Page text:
Powers, Richard. 2000. Plowing the Dark. New York: Farrar, Straus & Giroux.
Reviewed 02 July 2000
As should be apparent by now to anyone who actually reads these reviews, I believe in a strong historical foundation to literature. Literatureartis not determined by that foundation; rather, art is the difference between a little box made out of ticky-tacky and Wright's "Falling Water." But, nonetheless, if we look close enough at both of them, we can say "house."
Richard Powers should not be unknown to serious readers of speculative fiction. His Galatea 2.2 () is probably the best nonbiological Frankenstein out there, informed by both ambiguity and a humblingly well-rounded intellect. Powers doesn't seem to set out to write that awful science fiction stuff (and he'd bloody well better not, as he's a tenured professor of English). That has its dangers, such as those to which David Morse's ill-fated The Iron Bridge succumbed. Nonetheless, it also has its advantages, in that it allows the writer freedom to challenge deeply held assumptions. As a particularly radical example, consider a Lord of the Rings written not just from the moral viewpoint of the West, nor of Sauron, but of bothwithout sliding into obvious "I'm evil and proud of it" buffoonery. I doubt that a writer consciously working within the traditions could do it. It has been done, albeit perhaps not so well as it should have been.
In any event, where does Powers's latest novel fit in? How to we get a handle on a book that jumps from a prisoner held by Islamic extremists in Beirut to an early 1990s software firm striving to create small virtual realities, led by a poet-turned-programmer and an artist tired of doing commercial art? Perhaps this passage, from the middle of the book, sheds some real light on this virtual subject (my typography):
"No," Steve said. "You can't possibly understand.
There are too many layers now, between
you and the artifact. Assemblers, compilers, interpreters, code generators, reusable
libraries, visual programming tools. It wasn't always like this. You have to imagine
looking at this towel, this beautiful, woven, cotton towel, falling in natural folds, as
good as cloth. Have to imagine looking at it and seeing the realization of your own
words, your own project, workable essay about the way that cloth looks and feels and
In a general sense, then, Plowing the Dark is about creating realities. This suddenly brings the Beirut scenes into focus, as we realize that the captive is fighting madness by recreating his own realities (which often come back to harm him). And, dare I say it, Plowing the Dark is an essential precursor, a Rosetta Stone, of …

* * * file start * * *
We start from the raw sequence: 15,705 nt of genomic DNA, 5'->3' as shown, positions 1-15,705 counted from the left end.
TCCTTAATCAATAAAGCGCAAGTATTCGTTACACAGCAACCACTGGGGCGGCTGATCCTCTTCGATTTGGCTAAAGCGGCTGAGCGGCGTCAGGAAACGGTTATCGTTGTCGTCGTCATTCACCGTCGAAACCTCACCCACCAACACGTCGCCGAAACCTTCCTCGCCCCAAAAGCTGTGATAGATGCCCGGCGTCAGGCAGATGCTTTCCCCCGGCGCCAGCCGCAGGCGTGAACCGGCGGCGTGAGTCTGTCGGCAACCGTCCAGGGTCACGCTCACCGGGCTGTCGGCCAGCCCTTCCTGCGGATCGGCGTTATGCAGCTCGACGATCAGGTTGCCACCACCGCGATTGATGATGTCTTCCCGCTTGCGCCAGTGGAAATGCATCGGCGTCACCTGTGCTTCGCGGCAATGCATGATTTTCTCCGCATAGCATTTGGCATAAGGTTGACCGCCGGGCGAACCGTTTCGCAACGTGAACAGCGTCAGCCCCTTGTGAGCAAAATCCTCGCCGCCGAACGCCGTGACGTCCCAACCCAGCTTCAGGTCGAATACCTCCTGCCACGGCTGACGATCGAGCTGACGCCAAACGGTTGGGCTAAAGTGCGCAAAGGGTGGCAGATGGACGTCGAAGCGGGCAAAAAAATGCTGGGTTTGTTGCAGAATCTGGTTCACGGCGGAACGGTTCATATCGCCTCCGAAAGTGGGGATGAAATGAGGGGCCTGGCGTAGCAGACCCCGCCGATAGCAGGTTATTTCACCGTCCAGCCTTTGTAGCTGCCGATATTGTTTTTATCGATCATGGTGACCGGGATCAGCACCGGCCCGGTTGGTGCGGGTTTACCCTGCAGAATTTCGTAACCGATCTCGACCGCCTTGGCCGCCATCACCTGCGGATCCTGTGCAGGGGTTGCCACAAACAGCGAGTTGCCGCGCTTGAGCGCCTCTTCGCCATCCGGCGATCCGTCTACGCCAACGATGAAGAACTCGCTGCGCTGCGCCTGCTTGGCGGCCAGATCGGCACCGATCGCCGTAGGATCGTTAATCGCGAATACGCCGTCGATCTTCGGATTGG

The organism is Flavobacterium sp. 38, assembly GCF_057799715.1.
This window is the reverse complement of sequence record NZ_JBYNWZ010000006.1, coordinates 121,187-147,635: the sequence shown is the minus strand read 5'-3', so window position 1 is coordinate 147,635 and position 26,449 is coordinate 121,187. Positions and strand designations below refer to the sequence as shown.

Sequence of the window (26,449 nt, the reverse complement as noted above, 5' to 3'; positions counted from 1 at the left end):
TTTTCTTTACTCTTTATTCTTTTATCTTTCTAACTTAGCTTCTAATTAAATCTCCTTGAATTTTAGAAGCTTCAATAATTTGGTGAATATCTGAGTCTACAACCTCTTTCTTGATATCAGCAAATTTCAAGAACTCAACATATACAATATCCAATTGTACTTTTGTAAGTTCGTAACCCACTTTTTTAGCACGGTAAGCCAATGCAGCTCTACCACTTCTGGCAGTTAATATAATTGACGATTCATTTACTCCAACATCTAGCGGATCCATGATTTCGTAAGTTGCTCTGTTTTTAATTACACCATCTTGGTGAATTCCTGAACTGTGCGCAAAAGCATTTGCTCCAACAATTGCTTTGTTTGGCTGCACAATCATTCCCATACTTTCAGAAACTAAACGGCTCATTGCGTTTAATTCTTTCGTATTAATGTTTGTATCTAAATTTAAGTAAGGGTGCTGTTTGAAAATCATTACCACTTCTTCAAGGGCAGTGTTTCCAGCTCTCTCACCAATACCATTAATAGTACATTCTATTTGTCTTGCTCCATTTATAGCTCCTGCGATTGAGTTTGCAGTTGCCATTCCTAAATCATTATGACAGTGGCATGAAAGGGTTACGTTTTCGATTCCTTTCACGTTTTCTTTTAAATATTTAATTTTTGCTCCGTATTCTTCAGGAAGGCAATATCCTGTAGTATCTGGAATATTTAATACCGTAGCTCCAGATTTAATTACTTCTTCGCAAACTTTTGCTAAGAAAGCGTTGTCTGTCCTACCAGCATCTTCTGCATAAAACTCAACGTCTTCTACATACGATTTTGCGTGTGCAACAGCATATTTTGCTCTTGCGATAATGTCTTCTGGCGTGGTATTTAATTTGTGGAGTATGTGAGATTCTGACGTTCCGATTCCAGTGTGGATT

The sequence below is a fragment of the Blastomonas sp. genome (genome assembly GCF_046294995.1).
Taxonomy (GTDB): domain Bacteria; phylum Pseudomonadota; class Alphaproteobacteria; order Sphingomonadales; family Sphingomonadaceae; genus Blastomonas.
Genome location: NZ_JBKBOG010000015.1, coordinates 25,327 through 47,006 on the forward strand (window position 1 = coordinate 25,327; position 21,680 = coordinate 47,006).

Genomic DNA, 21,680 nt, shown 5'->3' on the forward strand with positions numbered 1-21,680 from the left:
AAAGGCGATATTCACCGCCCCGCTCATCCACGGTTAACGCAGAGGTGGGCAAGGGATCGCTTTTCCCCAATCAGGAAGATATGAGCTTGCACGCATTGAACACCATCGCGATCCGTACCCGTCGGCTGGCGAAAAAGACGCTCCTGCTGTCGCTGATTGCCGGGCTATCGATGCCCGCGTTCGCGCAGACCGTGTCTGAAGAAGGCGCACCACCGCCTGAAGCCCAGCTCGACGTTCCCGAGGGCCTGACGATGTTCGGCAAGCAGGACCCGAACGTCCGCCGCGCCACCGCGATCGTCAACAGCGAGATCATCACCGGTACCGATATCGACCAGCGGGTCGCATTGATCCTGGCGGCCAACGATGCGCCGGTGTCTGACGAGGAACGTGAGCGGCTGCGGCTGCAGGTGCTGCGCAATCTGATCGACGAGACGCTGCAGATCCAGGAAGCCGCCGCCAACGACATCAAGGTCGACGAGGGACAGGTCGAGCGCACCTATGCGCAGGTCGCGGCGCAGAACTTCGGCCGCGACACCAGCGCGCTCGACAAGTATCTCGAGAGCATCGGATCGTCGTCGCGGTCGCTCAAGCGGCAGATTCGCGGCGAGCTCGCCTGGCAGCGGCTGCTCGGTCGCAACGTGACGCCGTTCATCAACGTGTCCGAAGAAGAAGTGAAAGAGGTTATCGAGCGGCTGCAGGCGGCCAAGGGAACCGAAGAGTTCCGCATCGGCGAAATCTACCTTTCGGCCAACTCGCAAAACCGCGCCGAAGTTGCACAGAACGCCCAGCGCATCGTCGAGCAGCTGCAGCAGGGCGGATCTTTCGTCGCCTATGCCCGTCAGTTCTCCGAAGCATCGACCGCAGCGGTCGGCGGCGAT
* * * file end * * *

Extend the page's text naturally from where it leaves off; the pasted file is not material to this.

For this is where cyberpunk so often failed: its characters had no self-awareness, no real connection to their environments beyond the electronic tools with which they manipulated reality. Gibson's trilogy very much depends upon treating electronic and virtual realities as somehow justified by Clarke's Law ("any sufficiently advanced technology is indistinguishable from magic"). With very few exceptions, cyberpunk books simply are not novels; they are, rather, extended guitar solos. That gets very boring after some time, particularly when the guitarists in question are closer in skill to speeddemons like Eddie Van Halen than to masters of the instrument like Mark Knopfler or J. Marshall Hendrix.
So that's where Plowing the Dark seems to sit. It represents the small steps between the mundane reality of today and the effortless recreation of reality in cyberpunk; the steps between the wheel and the automobile. Or the main battle tank. And, unlike the cyberpunk books themselves, Powers's prose has its own sculptured beauty, rather like a 1964 Jaguar. (Fortunately, it's a lot more reliable than the Jag.)
So, as usual, I have almost completely avoided mentioning the plot. And that, in the end, is the point, I think, of Plowing the Dark. The bookand art in generalis a process, not a thing. Just where does one shade from describing the natural folds of cloth using fractal functions and prebuilt data sets to creating a work of whole cloth?
Overall rating: Excellent (award candidate). This is not an easy book to read quickly, as it tends to smack one upside the head with another perspective shift (in terms of the reader's response) about every thirty pages or so. This is a subtextual history of computing in itself, almost Escheristic in its transformations. As it happens, I like being challenged like this, particularly when the author respects the reader enough to create a challenge without relying on hiding the ball.
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